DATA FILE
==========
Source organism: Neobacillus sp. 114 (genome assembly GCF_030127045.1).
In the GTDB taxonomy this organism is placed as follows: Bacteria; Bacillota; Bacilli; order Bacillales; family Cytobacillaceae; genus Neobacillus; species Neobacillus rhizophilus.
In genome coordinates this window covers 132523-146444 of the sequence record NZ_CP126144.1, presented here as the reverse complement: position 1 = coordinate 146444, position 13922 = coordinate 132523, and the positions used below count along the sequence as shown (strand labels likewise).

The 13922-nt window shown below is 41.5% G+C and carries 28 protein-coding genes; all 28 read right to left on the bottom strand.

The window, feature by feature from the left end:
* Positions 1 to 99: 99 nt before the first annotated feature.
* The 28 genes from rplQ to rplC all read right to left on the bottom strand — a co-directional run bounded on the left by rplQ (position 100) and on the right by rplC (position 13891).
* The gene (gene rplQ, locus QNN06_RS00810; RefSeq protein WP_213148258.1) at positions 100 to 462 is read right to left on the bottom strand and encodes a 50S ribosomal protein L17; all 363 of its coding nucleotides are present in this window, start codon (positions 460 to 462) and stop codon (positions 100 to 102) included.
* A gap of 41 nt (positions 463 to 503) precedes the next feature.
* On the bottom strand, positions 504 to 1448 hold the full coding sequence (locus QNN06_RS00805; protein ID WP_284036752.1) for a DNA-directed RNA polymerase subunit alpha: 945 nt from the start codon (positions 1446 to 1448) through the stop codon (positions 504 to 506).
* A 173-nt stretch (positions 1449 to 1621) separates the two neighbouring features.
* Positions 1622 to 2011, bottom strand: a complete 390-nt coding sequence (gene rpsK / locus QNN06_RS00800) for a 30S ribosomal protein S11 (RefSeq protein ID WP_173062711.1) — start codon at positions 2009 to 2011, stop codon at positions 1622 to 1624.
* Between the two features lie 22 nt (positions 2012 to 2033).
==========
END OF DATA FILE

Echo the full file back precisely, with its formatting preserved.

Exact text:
Source organism: Neobacillus sp. 114 (genome assembly GCF_030127045.1).
In the GTDB taxonomy this organism is placed as follows: Bacteria; Bacillota; Bacilli; order Bacillales; family Cytobacillaceae; genus Neobacillus; species Neobacillus rhizophilus.
In genome coordinates this window covers 132523-146444 of the sequence record NZ_CP126144.1, presented here as the reverse complement: position 1 = coordinate 146444, position 13922 = coordinate 132523, and the positions used below count along the sequence as shown (strand labels likewise).

The 13922-nt window shown below is 41.5% G+C and carries 28 protein-coding genes; all 28 read right to left on the bottom strand.

The window, feature by feature from the left end:
* Positions 1 to 99: 99 nt before the first annotated feature.
* The 28 genes from rplQ to rplC all read right to left on the bottom strand — a co-directional run bounded on the left by rplQ (position 100) and on the right by rplC (position 13891).
* The gene (gene rplQ, locus QNN06_RS00810; RefSeq protein WP_213148258.1) at positions 100 to 462 is read right to left on the bottom strand and encodes a 50S ribosomal protein L17; all 363 of its coding nucleotides are present in this window, start codon (positions 460 to 462) and stop codon (positions 100 to 102) included.
* A gap of 41 nt (positions 463 to 503) precedes the next feature.
* On the bottom strand, positions 504 to 1448 hold the full coding sequence (locus QNN06_RS00805; protein ID WP_284036752.1) for a DNA-directed RNA polymerase subunit alpha: 945 nt from the start codon (positions 1446 to 1448) through the stop codon (positions 504 to 506).
* A 173-nt stretch (positions 1449 to 1621) separates the two neighbouring features.
* Positions 1622 to 2011, bottom strand: a complete 390-nt coding sequence (gene rpsK / locus QNN06_RS00800) for a 30S ribosomal protein S11 (RefSeq protein ID WP_173062711.1) — start codon at positions 2009 to 2011, stop codon at positions 1622 to 1624.
* Between the two features lie 22 nt (positions 2012 to 2033).